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Specialty Food Magazine is the leading publication for retailers, manufacturers and foodservice professionals in the specialty food trade. It provides news, trends and business-building insights that help readers keep their businesses competitive.

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Page 34 of 139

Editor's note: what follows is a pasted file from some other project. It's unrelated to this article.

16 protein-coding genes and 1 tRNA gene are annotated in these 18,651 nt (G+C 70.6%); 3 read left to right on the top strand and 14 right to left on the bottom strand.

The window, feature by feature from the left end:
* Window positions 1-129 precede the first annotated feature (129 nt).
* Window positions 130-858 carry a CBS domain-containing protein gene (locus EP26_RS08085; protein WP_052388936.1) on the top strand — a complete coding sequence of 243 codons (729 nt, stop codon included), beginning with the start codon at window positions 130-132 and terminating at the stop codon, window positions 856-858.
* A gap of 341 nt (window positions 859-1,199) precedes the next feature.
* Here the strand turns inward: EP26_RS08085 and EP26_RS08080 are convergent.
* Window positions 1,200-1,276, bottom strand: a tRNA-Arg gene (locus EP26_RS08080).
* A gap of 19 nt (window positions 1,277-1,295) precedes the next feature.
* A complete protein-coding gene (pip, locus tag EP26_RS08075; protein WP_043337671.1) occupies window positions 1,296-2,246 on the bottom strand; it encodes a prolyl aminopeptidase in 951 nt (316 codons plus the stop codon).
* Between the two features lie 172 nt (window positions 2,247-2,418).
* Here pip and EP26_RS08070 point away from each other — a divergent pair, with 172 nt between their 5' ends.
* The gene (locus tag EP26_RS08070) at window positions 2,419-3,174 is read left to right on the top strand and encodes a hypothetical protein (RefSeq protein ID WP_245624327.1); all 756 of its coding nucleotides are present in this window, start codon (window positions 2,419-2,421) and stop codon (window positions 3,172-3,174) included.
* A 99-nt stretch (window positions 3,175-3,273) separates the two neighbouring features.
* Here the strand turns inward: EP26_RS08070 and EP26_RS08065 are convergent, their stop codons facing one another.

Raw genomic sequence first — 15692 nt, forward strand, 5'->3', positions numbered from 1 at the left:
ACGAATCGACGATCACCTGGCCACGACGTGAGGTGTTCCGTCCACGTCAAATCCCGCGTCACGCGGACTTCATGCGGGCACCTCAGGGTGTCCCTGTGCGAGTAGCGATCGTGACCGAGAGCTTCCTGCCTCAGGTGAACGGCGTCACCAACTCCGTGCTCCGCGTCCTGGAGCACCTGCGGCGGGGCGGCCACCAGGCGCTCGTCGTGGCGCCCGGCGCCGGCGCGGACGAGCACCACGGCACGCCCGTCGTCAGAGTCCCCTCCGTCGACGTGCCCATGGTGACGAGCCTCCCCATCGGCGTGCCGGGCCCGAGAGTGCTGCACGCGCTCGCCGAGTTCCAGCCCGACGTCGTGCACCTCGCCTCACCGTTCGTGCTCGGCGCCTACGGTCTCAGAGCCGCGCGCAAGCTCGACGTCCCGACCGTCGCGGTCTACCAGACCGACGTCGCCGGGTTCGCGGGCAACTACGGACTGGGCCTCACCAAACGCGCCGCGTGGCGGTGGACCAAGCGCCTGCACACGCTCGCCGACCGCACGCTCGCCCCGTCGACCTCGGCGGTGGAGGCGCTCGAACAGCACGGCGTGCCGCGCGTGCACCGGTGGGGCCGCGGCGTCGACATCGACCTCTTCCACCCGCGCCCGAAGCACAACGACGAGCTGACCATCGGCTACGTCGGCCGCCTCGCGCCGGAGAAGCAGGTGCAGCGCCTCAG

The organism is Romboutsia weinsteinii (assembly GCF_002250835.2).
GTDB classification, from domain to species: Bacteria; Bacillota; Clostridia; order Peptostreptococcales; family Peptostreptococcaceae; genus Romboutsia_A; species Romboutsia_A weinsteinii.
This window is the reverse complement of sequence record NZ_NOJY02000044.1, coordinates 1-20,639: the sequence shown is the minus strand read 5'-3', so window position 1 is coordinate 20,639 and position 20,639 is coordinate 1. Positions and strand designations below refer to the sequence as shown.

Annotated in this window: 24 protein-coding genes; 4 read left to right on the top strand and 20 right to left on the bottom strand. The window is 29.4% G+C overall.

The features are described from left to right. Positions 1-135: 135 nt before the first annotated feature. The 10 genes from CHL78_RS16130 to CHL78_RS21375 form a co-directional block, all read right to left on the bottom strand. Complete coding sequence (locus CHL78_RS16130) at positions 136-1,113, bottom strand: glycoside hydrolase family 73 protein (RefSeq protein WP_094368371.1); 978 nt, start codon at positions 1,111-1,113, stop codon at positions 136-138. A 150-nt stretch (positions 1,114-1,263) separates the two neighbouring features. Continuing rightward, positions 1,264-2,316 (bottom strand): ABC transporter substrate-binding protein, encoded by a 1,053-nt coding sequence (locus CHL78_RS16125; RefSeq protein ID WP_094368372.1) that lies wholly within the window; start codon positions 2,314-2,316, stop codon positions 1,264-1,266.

James May, Wisdom Natural Brands J ames May was a longtime healthcare executive and founder of a kid- ney dialysis and transplant program in Arizona when, in 1982, he first heard about a plant called stevia. It took 13 years to openly import it into the U.S., but today, stevia has gained a national foothold. Inspiration In the early 1980s, a friend of a friend, just returned from the Peace Corps in Paraguay, brought May stevia leaves to taste, extolling their power to cure colds and flu. "I'd been working with doctors and hospitals and thought herbs were quackery," May recalls. He held his skepticism and, touching the plant to his lips, detected its sweetness. Intrigued, he dug into researching its properties and was impressed. He learned that Japan, a forerunner in importing stevia, had 40 percent of the market share in the U.S. for commercial sweeteners. For 1,500 years, stevia has been used for medicinal pur- poses and as a sweetener by Paraguay's native Guarani people, May explains. He began to see its potential. "I wrote that young man a check with my life's savings," he says. "Can you imagine how my wife felt when I said the next morning, 'I gave all of our savings away'?" Impact May himself traveled to Paraguay in 1983, then under martial law, and launched a business selling stevia leaves in skin care products and in herbal teas, trademarking the sweetener as Honey Leaf. Called the father of stevia, he was the first to commercially market it in the U.S. At May's urging, his medical friends gave stevia to their kidney patients and noticed improvement, he says. Drug companies fought it, sensing competition, May says. The CDC and the FDA tried to shut him down. Throughout the 1980s and into the 1990s, May battled them in court and in Congress, claiming restraint of trade. "The ban had nothing to do with safety," he explains. "It became my mission to win." He had convinced Paraguayan farmers to grow more, and he was determined to keep paying them for their crops. In 1994, Congress passed the Dietary Supplement Health and Education Act, allowing May to import the product unencumbered. Since then, the zero-calorie, zero-carb, non-GMO sweetener and supplement has been on a speedy trajectory. May's inf luence has been felt in Paraguay too. Many poor farm- ers have begun growing the crop instead of supplying the illegal drug trade at the government's urging. In 2012, the president of Paraguay honored May with a special award for his contribution in changing the country's economy. Today, stevia is available globally, in fresh, dried, crumbled, and liquid forms. May's Wisdom Natural Brands, based in Gilbert, Ariz., markets it under the name SweetLeaf, which recently won its 14th international taste award. The Future Wisdom Natural Brands continues to add new stevia-based prod- ucts, including organic powdered packets and shaker jars, as well as fruit-flavored water enhancers. May still loves working 12-hour days as CEO; his wife, Carol—who forgave him long ago for giving away their savings—is the company's president. "Stevia will continue to increase every year until eventually we'll have a substantial part of the marketplace for sweeteners," May predicts. "I don't think there's any end in sight." Called the father of stevia, May was the frst to commercially market it in the U.S. His infuence has been felt in Paraguay's economy, where many poor farmers have begun growing the crop instead of supplying the illegal drug trade. 2015 LEADERSHIP AWARD: VISION Julie Besonen is food editor for Paper magazine and a restaurant columnist for nycgo.com. 32 ❘ SPECIALTY FOOD MAGAZINE specialtyfood.com

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